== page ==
Transdermal controlled release (CR) systems usually combine a therapeutic component with an adhesive formulation that ensures a continuous delivery of the active ingredient through unbroken skin at a constant absorption rate. Skin adhesion and drug compatibility determine the efficacy of transdermal applications.

Parenteral Texture Control: Rectal Delivery Products


Although administration via the peroral route is the most commonly targeted goal of new drug and dosage form research and development, oral administration is not always feasible or desirable.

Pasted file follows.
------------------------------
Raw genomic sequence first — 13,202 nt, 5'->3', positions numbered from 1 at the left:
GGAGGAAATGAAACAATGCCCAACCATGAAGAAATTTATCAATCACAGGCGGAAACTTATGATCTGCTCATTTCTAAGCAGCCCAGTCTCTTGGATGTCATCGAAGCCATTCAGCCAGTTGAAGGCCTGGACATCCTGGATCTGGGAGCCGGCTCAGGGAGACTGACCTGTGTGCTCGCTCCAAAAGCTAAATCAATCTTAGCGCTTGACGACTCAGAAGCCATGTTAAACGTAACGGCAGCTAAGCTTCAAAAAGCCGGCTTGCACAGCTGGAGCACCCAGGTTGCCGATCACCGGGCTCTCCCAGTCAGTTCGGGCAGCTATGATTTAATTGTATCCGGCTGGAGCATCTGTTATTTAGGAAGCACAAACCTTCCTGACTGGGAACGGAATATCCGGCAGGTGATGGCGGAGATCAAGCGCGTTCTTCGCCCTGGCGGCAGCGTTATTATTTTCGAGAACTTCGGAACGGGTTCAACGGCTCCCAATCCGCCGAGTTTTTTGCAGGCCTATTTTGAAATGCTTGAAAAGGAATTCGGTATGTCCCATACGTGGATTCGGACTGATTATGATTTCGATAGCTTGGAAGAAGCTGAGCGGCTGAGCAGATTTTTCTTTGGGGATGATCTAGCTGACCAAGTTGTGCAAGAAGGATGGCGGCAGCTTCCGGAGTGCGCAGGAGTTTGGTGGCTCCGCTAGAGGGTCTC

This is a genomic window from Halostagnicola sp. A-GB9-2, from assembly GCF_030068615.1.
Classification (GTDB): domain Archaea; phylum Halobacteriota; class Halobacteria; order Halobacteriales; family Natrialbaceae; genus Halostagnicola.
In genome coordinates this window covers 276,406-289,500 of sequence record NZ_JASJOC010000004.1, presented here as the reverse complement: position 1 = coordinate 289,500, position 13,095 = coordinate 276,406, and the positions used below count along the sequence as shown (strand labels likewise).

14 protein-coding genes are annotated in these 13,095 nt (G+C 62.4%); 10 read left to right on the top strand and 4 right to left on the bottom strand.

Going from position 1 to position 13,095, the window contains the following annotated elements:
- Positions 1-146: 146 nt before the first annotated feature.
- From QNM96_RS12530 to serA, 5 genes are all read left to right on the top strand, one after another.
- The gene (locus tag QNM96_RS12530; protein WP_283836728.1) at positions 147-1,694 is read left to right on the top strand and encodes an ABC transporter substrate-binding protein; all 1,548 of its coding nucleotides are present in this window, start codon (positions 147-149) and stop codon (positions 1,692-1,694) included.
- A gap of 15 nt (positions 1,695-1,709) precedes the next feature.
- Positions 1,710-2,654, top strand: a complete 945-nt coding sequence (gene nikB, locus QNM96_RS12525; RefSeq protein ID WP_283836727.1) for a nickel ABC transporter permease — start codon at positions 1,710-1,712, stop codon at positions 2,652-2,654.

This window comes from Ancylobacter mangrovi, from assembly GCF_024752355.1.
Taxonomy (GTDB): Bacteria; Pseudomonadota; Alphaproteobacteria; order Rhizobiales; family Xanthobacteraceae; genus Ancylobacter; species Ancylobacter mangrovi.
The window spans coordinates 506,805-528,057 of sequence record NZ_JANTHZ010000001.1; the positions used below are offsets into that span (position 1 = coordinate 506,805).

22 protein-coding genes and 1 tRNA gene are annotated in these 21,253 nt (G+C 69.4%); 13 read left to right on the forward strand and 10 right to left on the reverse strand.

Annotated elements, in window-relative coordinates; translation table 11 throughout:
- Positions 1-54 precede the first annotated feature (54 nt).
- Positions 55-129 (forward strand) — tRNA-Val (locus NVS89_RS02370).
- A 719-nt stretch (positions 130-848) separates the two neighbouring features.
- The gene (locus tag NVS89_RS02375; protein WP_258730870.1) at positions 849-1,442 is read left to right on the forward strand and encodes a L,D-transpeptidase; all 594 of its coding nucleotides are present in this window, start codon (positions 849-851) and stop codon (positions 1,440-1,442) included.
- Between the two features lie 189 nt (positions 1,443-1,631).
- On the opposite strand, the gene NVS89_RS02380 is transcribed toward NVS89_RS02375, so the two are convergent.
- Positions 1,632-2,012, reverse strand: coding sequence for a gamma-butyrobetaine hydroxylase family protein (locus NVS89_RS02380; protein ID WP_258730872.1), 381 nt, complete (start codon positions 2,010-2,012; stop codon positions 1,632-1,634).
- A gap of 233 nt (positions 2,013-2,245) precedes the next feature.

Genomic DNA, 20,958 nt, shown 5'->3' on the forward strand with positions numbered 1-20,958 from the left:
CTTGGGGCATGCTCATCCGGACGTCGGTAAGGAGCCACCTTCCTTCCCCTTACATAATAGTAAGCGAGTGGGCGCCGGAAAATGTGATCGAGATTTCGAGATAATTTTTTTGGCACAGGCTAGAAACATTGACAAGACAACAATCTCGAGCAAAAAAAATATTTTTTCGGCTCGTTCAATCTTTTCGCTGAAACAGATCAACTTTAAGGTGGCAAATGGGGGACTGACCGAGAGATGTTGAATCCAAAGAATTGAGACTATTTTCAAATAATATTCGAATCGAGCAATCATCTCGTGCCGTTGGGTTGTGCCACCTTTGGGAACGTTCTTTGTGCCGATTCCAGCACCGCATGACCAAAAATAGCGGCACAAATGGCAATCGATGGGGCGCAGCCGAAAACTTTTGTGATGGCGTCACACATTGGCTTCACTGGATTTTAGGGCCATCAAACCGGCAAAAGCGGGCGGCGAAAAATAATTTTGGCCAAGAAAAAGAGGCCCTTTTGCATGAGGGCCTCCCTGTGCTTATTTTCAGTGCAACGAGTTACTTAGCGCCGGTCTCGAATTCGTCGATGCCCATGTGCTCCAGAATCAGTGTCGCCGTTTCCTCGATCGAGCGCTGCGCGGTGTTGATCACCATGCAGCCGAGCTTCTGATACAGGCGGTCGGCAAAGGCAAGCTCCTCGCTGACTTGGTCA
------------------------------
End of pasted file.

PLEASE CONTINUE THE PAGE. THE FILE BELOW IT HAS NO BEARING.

The potential for oral dosage form development is severely limited for active agents that are poorly absorbed in the upper gastrointestinal (GI) tract and unstable to proteolytic enzymes. Some agents cause local stomach or upper GI irritation or require doses in excess of 500mg. 

Additionally, treatment of some diseases is best achieved by direct administration near the affected area, particularly with diseases involving anorectal tissues. Although oral administration can be used for drugs targeted for some of these diseased tissues, exposure of the entire body compartment to the administered drug is inefficient and can lead to undesired adverse effects.

Tuesday, 18 June 2019

Parenteral Texture Control: Vaginal Delivery Products


The vaginal route of administration offers a promising option for local and systemic delivery of drugs.